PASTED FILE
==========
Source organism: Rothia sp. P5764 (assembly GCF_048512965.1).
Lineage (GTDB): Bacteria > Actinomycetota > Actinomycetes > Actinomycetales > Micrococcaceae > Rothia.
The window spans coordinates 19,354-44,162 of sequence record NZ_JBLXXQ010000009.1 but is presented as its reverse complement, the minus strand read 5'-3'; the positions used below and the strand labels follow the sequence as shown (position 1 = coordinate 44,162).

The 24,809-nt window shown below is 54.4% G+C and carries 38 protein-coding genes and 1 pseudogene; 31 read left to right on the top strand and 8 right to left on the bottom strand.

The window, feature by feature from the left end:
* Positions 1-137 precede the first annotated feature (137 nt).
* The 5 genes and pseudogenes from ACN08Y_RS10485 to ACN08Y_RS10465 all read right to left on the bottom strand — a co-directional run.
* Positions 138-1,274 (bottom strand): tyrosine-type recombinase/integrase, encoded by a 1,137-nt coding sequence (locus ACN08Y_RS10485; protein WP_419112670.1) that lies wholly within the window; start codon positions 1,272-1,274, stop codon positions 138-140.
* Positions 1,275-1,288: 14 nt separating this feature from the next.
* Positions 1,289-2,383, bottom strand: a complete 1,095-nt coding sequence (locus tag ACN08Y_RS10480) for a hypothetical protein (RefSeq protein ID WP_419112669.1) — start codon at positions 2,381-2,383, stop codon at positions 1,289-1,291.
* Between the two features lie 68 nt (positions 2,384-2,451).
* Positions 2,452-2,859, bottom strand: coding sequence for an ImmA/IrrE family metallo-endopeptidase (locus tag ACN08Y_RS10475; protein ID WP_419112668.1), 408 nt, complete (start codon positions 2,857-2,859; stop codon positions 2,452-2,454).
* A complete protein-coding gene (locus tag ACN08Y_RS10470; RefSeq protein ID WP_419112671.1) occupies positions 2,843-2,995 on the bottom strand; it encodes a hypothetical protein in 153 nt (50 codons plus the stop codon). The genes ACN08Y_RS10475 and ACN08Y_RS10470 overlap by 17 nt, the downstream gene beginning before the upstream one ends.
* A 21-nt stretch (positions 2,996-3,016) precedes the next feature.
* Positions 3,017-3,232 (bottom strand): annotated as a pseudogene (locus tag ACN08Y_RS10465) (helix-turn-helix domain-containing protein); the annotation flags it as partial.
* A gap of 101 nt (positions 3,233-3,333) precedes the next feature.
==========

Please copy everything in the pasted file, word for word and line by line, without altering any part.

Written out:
Source organism: Rothia sp. P5764 (assembly GCF_048512965.1).
Lineage (GTDB): Bacteria > Actinomycetota > Actinomycetes > Actinomycetales > Micrococcaceae > Rothia.
The window spans coordinates 19,354-44,162 of sequence record NZ_JBLXXQ010000009.1 but is presented as its reverse complement, the minus strand read 5'-3'; the positions used below and the strand labels follow the sequence as shown (position 1 = coordinate 44,162).

The 24,809-nt window shown below is 54.4% G+C and carries 38 protein-coding genes and 1 pseudogene; 31 read left to right on the top strand and 8 right to left on the bottom strand.

The window, feature by feature from the left end:
* Positions 1-137 precede the first annotated feature (137 nt).
* The 5 genes and pseudogenes from ACN08Y_RS10485 to ACN08Y_RS10465 all read right to left on the bottom strand — a co-directional run.
* Positions 138-1,274 (bottom strand): tyrosine-type recombinase/integrase, encoded by a 1,137-nt coding sequence (locus ACN08Y_RS10485; protein WP_419112670.1) that lies wholly within the window; start codon positions 1,272-1,274, stop codon positions 138-140.
* Positions 1,275-1,288: 14 nt separating this feature from the next.
* Positions 1,289-2,383, bottom strand: a complete 1,095-nt coding sequence (locus tag ACN08Y_RS10480) for a hypothetical protein (RefSeq protein ID WP_419112669.1) — start codon at positions 2,381-2,383, stop codon at positions 1,289-1,291.
* Between the two features lie 68 nt (positions 2,384-2,451).
* Positions 2,452-2,859, bottom strand: coding sequence for an ImmA/IrrE family metallo-endopeptidase (locus tag ACN08Y_RS10475; protein ID WP_419112668.1), 408 nt, complete (start codon positions 2,857-2,859; stop codon positions 2,452-2,454).
* A complete protein-coding gene (locus tag ACN08Y_RS10470; RefSeq protein ID WP_419112671.1) occupies positions 2,843-2,995 on the bottom strand; it encodes a hypothetical protein in 153 nt (50 codons plus the stop codon). The genes ACN08Y_RS10475 and ACN08Y_RS10470 overlap by 17 nt, the downstream gene beginning before the upstream one ends.
* A 21-nt stretch (positions 2,996-3,016) precedes the next feature.
* Positions 3,017-3,232 (bottom strand): annotated as a pseudogene (locus tag ACN08Y_RS10465) (helix-turn-helix domain-containing protein); the annotation flags it as partial.
* A gap of 101 nt (positions 3,233-3,333) precedes the next feature.